I had a great last week, writers. Instead of working on a few chapters of my novel that I’ve been circling around and trudging through for the past month, I was finally able to skip ahead to a different chapter, one from a different character’s perspective. It was refreshing to write in another character’s voice, one that is much more practical and less dreamy than my hero, more impatient with the world, more eager to solve problems. The pages flew by, and by the weekend I had completed a first draft of a chapter I’d only started days prior.
So what changed? What gave me gumption and will? I think this week’s experience can teach us all a lesson about keeping things fresh in our creative lives. Instead of being mired in one character you don’t understand, try writing a scene or a chapter from another perspective. First, it will give you a chance to stretch some different muscles; you’ll be able to change up the tone, the use of verbs, the concerns that you’d been working so hard to keep consistent before this. It feels fun again to try getting into a new mind.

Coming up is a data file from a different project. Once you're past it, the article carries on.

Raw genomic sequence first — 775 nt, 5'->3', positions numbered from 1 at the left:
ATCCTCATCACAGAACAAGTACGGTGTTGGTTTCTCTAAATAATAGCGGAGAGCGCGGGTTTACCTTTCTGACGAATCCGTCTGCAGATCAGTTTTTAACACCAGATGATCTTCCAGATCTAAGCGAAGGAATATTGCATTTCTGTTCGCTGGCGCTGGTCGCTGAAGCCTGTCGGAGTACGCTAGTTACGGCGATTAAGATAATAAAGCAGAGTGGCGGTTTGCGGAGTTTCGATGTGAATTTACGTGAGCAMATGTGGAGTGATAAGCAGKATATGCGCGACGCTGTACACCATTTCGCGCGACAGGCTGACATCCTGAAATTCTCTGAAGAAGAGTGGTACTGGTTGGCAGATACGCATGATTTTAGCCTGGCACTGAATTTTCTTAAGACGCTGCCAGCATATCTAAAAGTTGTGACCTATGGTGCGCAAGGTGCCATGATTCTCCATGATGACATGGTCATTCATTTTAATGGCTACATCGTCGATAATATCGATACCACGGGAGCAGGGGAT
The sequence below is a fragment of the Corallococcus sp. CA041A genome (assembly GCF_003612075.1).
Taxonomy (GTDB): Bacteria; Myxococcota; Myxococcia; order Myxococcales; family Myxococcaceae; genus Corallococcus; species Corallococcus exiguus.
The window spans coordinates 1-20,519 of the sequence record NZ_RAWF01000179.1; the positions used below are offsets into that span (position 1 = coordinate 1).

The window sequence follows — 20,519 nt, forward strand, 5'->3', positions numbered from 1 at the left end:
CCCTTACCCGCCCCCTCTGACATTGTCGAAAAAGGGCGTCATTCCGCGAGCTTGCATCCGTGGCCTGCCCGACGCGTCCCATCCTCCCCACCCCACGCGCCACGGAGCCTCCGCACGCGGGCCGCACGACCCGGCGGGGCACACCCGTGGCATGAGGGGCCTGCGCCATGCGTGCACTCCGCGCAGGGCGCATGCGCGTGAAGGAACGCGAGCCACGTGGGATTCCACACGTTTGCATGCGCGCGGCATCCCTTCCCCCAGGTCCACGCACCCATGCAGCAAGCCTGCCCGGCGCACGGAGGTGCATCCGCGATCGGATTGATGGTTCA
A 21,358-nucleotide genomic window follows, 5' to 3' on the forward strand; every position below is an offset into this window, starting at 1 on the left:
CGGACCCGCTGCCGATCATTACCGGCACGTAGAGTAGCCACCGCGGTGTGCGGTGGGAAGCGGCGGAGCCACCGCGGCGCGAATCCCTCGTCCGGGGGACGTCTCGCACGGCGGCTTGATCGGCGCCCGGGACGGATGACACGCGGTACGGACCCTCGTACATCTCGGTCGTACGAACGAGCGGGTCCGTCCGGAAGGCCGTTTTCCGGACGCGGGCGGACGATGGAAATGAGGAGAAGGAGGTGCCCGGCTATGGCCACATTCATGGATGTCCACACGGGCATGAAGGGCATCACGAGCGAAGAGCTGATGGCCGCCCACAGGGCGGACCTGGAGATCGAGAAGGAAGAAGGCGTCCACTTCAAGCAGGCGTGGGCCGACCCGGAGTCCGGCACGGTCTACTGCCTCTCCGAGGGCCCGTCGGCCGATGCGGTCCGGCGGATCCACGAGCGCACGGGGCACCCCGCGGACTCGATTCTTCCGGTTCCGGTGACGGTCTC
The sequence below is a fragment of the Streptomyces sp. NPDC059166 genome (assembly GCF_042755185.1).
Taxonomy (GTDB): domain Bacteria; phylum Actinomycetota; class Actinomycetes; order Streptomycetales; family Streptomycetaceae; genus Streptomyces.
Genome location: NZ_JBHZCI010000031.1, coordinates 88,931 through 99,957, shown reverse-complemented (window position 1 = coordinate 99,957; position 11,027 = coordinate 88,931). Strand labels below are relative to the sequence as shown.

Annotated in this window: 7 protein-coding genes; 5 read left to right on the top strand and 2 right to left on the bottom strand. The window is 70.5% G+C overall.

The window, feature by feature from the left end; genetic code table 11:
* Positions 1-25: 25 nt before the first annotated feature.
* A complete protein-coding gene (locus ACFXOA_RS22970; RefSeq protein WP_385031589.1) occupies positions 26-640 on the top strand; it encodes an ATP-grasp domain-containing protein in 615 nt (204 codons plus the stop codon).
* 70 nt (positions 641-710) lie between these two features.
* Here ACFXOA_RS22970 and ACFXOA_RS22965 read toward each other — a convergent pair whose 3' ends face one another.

Second, you’ll be able to finally see and feel things that your main character is unable to see and feel. You can finally discover what that troubled-looking marriage looks like from the inside. You can see what that neglected kid is feeling or understand the person who is getting ignored.
And third, and possibly most importantly, you’ll be able to gain new insight into your main character. By writing from the point of view of my hero’s brother, I was suddenly able to see her from this close relative’s eyes. I was able to see how she presented herself to the world and what she struggled to do. I was able to understand her faults and her desires much better. Writing from the perspective of this other character has galvanized me to write about my main character again — and I’ll be returning to her with greater understanding.